rhqadmin@localhost:7080$ exporter.write(resources)

8.4.6. Proxy

Resource Proxies are custom objects generated in the CLI that simplify interacting with the remote and domain APIs. Proxies are obtained through the ProxyFactory by calling getResource() and providing a resource identifier:
var rhelServerOne = ProxyFactory.getResource(10001);
From there, the proxy exhibits the behavior of a custom local interface for that resource. It exposes methods to invoke operations. There will be properties for viewing metrics that connect to the live metric system. There is also support for viewing and editing current configurations and updating and deploying content.
rhqadmin@localhost:7080$ ProxyFactory.getResource(10001)
ResourceClientProxy_$$_javassist_2:
		OSName: MacOSX
           OSVersion: 10.5.7
	  architecture: i386
	  contentTypes: {}
	   createdDate: Thu Aug 06 16:59:32 EDT 2009
	   description: Mac OS X Operating System
	    freeMemory: 120.2MB
	 freeSwapSpace: 984.7MB
	      hostname: ghinklembp.local
	            id: 10001
	          idle: 40%
	  measurements: [Used Memory, Wait Load, Total Memory, System Load, 
			OS Name, Free Memory, Hostname, Architecture, Idle, 
			Total Swap Space, Used Swap Space, User Load, OS Version, 
			Free Swap Space]
	  modifiedDate: Thu Aug 06 16:59:32 EDT 2009
		  name: ghinklembp
	    operations: [org.rhq.enterprise.client.proxy.ResourceClientProxy$Operation@234a98fa,
	                org.rhq.enterprise.client.proxy.ResourceClientProxy$Operation@7681572f]
	  resourceType: Mac OS X
	    systemLoad: 0%
	   totalMemory: 4GB
	totalSwapSpace: 4GB
	    usedMemory: 3.9GB
	 usedSwapSpace: 3GB
	      userLoad: 50%
	       version: MacOSX 10.5.7
	      waitLoad: 0%

8.4.6.1. Running operations

To run an operation on the proxy, call the bound method representing that operation. For example:
	
platform.viewProcessList();
	
agent.updateAllPlugins();
	
jbossas.restart();

8.4.6.2. Configurations

The resource proxy offers access both to the connection properties and the configuration of the resource itself. Configuration data for a resource such as a datasource can be viewed and edited live.
datasource.getResourceConfiguration()
The proxy also integrates with the interactive resource configuration editing wizard to update configurations via a question and answer session. This wizard asks for the values of each configuration property and has some special keystrokes to simplify editing:
  • Pressing return will select the default or existing value for a property.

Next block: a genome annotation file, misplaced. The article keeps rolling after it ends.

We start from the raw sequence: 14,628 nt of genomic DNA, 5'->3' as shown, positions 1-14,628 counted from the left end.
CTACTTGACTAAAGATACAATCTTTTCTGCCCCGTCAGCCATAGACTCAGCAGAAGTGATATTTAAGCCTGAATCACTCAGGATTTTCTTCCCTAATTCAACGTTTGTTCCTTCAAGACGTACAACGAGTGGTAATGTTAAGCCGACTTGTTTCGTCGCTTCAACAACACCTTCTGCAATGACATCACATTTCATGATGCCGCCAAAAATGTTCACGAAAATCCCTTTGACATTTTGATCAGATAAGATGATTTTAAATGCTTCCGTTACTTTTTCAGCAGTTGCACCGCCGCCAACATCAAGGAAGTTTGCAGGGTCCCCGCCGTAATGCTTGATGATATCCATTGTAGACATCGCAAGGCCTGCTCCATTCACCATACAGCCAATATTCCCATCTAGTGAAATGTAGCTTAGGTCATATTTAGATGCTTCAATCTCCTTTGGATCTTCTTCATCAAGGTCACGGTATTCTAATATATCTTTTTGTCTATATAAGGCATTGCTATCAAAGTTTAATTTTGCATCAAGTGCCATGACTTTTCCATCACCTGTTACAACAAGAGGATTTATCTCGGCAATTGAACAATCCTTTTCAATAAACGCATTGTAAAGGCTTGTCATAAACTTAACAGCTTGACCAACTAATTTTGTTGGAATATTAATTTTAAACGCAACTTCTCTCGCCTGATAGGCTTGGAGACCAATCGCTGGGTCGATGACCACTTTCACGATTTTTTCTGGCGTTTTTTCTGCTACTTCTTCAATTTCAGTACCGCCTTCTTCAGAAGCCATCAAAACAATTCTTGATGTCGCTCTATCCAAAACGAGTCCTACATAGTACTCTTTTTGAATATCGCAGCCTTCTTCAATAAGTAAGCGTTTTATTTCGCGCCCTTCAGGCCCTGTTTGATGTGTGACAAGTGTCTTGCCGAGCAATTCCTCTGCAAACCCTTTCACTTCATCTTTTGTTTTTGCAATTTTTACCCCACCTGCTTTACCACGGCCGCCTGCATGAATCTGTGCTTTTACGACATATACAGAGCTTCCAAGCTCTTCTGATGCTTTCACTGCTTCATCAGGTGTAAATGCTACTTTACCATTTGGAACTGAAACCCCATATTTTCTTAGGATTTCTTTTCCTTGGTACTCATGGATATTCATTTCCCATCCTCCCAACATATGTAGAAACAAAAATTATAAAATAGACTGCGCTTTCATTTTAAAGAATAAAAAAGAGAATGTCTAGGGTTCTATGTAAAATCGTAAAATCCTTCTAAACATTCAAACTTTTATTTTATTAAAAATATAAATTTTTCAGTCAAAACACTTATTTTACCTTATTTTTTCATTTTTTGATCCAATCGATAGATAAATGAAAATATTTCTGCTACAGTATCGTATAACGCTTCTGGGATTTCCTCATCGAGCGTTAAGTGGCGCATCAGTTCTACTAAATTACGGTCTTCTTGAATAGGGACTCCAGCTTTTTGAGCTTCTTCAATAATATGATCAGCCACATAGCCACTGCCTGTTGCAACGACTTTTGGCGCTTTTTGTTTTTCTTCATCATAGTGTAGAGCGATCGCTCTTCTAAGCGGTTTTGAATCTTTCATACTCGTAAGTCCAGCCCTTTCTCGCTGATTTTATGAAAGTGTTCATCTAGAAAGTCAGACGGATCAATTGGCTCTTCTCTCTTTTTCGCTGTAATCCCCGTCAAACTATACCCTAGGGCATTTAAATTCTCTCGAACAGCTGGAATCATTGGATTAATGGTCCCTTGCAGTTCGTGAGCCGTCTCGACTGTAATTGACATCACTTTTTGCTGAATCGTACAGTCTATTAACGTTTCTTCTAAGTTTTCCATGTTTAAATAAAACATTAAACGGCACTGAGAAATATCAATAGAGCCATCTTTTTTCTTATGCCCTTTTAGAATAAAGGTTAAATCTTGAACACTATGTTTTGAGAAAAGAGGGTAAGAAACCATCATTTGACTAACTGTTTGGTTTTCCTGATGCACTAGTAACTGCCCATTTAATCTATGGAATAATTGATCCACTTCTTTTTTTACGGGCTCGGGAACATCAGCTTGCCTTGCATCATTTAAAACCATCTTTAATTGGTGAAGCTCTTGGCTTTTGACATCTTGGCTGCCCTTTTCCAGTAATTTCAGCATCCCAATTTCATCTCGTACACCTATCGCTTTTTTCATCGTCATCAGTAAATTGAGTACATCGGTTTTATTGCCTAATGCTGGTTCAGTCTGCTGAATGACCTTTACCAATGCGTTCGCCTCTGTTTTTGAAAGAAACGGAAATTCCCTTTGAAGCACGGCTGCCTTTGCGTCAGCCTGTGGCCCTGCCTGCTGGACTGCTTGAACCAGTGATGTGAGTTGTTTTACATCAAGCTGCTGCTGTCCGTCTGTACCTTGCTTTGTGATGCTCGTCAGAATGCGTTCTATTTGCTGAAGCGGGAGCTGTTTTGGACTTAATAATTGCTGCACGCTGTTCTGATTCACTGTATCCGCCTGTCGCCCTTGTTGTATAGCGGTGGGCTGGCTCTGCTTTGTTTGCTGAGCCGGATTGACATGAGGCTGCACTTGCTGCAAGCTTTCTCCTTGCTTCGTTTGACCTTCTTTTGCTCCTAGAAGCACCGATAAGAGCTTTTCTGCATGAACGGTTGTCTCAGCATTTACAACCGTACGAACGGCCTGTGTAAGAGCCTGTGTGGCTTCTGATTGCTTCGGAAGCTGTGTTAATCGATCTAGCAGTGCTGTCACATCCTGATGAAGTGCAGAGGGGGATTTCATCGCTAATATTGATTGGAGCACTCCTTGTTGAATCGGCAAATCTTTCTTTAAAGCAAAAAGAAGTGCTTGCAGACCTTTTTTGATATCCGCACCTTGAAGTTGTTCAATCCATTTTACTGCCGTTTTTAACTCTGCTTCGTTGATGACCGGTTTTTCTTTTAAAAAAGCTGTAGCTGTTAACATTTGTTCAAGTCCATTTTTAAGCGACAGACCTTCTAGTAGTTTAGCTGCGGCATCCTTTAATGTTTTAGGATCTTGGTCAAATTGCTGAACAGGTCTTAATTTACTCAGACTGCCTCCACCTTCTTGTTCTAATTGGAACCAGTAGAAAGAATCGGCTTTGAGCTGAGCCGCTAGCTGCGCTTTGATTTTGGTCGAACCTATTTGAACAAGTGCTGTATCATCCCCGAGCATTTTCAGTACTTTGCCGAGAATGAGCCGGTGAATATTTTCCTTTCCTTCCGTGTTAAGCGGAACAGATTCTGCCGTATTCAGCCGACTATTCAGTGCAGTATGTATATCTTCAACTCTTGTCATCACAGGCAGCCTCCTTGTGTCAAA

• Pressing ctrl-d is equivalent to setting the unset checkbox in the configuration UI.
  • Pressing ctrl-k will exit out of the wizard at any point.
  • Pressing ctrl-e will display the help description for the current property.
At the end of the wizard you can choose to review, save, cancel or edit the configuration again. Once you select save the configuration will be updated live on the remote resource.
datasource.editResourceConfiguration()

8.4.6.3. Content

The content features for resources that support backing content, such as JBoss Application Server EAR and WAR resources, will be exposed to the proxy allowing you to retrieve or update the content behind that deployed resource.
The following will retrieve the EAR file from the agent and download it to the CLI, saving it as a file with the same name as the deployed file. You can also pass in a relative or fully qualified path to save the content to:
myCustomEAR.retrieveBackingContent(null);
You can send a new version of the content via the following command by passing in the name of the file to send. This will deploy a new version of your custom application content and automatically increment the internal version tracking:
myCustomEAR.updateBackingContent('CustomEAR_v2.ear');

Chapter 9. JON Best Practices

The following sections provide some best practices when setting up and running your JBoss ON environment.

9.1. Best practices for managing JBoss Application Servers

9.1.1. DynaGroups

You can use the DynaGroups feature by setting up GroupDefinitions. This will automatically group resources with certain attributes. You can set an update period to automatically recalculate the groups.
JBoss AS Clusters
You can use the template definition for JBoss AS Clusters in the system to automatically create a separate group for each set of JBoss nodes in a cluster.